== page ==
World Cup 2022: FIFA President blasts Qatar critics of hypocrisy
FIFA president Gianni Infantino accused the West of 'racism' and 'hypocrisy' in its criticism of Qatar in the lead up to the 2022 World Cup.
In his extraordinary monologue at a news conference in Doha, the president made a fervent defence of Qatar and the tournament.
Qatar, the first Arab and Muslim nation to hold the World Cup, has come under criticism for its human rights record, especially the treatment of its migrant workers.
But many feel the hostility towards the country is unprecedented and smacks of hypocrisy, especially given the human rights records of many countries that have held sporting tournaments in the past.
And it is a view shared by Infantino. He said western nations should apologise for acts committed in their histories and implied their concern for migrants seemed hollow given the hostility migrants face in Europe, with many dying making the treacherous journey to the continent.
"We have been taught many lessons from Europeans and the Western world. I am European. For what we have been doing for 3,000 years around the world, we should be apologising for the next 3,000 years before giving moral lessons," he said.
Death of migrant workers
Last year, the Guardian reported that around 6,500 migrant workers died in Qatar since preparations for the World Cup started. Infantino pointed out the hypocrisy of these concerns, given that 25,000 migrants had died trying to get to Europe since 2014.
“Qatar is offering them this opportunity,” he said. “They do it in a legal way. We in Europe, we close our borders. We don’t allow practically any workers from these countries who are trying to come to work legally in our countries.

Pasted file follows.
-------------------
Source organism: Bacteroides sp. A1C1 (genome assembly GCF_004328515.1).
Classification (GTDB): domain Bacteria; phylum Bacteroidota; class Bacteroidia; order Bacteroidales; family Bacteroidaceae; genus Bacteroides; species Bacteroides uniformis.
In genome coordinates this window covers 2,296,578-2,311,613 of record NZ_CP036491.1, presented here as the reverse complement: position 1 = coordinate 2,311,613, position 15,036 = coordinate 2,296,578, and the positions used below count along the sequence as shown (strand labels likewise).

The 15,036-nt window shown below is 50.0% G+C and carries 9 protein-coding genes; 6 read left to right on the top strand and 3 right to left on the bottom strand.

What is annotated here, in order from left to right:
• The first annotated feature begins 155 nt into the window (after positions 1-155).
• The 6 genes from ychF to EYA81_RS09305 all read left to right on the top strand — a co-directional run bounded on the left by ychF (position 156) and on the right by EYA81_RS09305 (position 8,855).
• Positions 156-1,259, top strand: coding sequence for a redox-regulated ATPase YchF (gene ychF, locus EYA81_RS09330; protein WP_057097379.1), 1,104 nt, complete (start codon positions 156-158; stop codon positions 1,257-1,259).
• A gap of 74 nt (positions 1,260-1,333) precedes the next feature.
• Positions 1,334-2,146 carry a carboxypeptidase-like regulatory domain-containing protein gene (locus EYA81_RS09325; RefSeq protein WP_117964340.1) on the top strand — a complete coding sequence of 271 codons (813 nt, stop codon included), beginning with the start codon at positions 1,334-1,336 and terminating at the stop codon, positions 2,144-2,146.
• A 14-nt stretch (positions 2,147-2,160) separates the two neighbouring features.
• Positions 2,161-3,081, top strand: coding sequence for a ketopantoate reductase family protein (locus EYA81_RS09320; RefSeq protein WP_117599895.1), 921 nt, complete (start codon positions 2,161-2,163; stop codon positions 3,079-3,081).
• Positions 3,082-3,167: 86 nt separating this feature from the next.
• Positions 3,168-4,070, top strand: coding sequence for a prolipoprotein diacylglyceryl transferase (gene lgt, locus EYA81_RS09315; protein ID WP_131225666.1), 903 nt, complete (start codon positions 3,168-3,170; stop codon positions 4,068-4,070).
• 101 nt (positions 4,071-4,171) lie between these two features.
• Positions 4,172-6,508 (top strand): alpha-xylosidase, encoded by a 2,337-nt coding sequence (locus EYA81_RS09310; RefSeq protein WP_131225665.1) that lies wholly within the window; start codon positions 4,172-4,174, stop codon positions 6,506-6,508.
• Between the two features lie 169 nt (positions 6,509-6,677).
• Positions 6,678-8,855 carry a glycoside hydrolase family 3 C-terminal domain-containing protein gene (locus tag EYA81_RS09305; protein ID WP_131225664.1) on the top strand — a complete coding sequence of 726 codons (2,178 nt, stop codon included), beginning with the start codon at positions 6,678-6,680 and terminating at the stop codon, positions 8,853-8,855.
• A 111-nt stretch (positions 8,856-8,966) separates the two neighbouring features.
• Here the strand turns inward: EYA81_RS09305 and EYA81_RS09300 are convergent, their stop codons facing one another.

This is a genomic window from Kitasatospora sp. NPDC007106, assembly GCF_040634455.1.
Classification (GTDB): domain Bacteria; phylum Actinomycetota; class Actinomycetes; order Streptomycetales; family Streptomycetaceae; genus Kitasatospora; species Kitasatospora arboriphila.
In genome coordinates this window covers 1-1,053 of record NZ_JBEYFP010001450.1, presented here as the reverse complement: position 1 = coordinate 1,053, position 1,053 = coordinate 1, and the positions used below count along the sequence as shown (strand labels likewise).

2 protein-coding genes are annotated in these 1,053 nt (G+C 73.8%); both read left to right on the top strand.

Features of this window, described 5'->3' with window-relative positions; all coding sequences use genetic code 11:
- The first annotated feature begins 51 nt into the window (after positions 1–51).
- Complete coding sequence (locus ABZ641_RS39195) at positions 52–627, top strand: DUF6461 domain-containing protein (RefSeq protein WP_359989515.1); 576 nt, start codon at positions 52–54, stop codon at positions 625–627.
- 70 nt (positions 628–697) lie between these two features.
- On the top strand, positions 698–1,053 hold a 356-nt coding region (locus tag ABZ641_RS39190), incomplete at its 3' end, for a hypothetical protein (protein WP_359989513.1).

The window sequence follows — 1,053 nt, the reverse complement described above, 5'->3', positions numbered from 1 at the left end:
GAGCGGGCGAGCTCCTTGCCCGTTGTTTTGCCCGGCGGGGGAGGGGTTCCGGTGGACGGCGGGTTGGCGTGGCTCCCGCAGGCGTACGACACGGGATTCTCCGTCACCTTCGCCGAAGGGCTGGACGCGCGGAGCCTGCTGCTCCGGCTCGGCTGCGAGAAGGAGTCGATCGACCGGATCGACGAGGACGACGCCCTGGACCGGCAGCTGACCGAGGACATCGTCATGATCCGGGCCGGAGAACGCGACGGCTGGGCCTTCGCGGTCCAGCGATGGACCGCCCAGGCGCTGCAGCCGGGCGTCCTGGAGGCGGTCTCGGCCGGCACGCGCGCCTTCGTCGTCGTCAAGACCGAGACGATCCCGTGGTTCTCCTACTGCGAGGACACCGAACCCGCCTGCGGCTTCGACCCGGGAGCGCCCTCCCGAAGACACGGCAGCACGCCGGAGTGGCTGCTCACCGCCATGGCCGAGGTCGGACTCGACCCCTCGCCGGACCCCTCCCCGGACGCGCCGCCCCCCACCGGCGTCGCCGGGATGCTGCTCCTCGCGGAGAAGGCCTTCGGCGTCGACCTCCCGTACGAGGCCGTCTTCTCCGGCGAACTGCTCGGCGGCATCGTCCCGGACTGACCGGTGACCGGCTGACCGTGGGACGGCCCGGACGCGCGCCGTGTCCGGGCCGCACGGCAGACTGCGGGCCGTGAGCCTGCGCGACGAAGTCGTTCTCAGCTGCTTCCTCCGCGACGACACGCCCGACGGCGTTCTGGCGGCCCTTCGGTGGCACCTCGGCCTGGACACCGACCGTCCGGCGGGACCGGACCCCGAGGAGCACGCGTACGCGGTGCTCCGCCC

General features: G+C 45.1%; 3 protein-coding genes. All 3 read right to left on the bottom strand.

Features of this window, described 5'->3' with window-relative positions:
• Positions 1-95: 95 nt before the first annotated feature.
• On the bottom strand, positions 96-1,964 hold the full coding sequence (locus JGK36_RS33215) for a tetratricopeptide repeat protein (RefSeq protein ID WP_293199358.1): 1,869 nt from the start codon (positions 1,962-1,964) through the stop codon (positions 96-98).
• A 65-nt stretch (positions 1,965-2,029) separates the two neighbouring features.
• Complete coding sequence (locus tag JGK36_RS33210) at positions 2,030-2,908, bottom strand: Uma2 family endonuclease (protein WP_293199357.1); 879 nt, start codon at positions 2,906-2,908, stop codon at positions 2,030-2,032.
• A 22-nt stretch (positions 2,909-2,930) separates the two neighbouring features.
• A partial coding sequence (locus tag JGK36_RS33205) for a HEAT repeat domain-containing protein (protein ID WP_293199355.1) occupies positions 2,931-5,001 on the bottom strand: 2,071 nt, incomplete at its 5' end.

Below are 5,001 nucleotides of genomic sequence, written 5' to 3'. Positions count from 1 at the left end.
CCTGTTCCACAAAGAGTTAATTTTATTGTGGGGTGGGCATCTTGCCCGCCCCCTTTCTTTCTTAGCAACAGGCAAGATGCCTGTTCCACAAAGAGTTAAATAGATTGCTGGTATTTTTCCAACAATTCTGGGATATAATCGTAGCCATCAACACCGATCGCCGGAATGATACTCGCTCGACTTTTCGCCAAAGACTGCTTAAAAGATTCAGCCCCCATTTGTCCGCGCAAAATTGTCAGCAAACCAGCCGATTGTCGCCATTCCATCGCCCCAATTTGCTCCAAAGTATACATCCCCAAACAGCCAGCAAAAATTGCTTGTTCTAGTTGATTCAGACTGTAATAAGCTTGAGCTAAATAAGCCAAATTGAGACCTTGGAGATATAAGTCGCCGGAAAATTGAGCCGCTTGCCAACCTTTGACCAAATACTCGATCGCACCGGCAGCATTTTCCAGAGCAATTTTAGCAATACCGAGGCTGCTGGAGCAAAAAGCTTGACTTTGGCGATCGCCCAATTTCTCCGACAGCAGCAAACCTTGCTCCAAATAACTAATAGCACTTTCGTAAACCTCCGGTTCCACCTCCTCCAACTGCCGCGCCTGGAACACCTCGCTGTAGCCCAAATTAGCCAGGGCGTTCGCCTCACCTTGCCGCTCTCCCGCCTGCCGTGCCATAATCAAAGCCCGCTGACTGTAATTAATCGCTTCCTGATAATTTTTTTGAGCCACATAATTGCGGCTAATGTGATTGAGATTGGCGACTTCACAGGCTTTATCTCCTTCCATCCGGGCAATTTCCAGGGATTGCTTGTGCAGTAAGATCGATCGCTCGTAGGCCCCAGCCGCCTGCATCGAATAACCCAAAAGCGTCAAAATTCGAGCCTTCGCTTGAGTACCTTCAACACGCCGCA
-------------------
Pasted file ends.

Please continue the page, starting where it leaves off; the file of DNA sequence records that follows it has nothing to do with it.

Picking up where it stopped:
“Those who reach Europe, or those who want to come to Europe, they have to go through very difficult journeys. Only a few survive. So if you really care about the destiny of these people – these young people – Europe can do as Qatar did. Create some channels, some legal channels, to increase the percentage of these workers to come to Europe. Give them some work. Give them some future.”
Infantino also pointed out that the World Cup has helped Qatar improve its treatment of migrant workers. "The kafala system was abolished, minimum wages were introduced, heat protections were put in place. ILO, unions acknowledged this, but media don’t, or some don’t," he said.
This week, Qatar announced that it would not allow alcohol in the football stands, causing uproar amongst some.
Again, Infantino pointed out the hypocrisy in the media, given that there is no uproar in the same ban occurring in places like France, Spain, Portugal and Scotland.
For example, the ban on alcohol in football grounds in Scotland was introduced following a riot at the 1980 Scottish Cup final between Rangers and Celtic. In France, alcohol-free beer is sold in stadiums, while in Euro 2016, it introduced alcohol bans in host cities after violence erupted between rival fans.
"There will be many fan zones where you can buy alcohol in Qatar and fans can simultaneously drink alcohol. I think if for three hours a day you cannot drink a beer, you will survive," said Infantino.
"Especially because the same rules apply in France, Spain, Portugal and Scotland. Here it has become a big thing because it is a Muslim country? I don't know why."
Infantino also attacked those who mocked south Asian fans, who were filmed supporting other nations, as 'fake fans'. “Can someone who looks maybe like an Indian not cheer for England, or for Spain or Germany?” he asked. “You know what this is? This is racism. This is pure racism. And we can stop that.”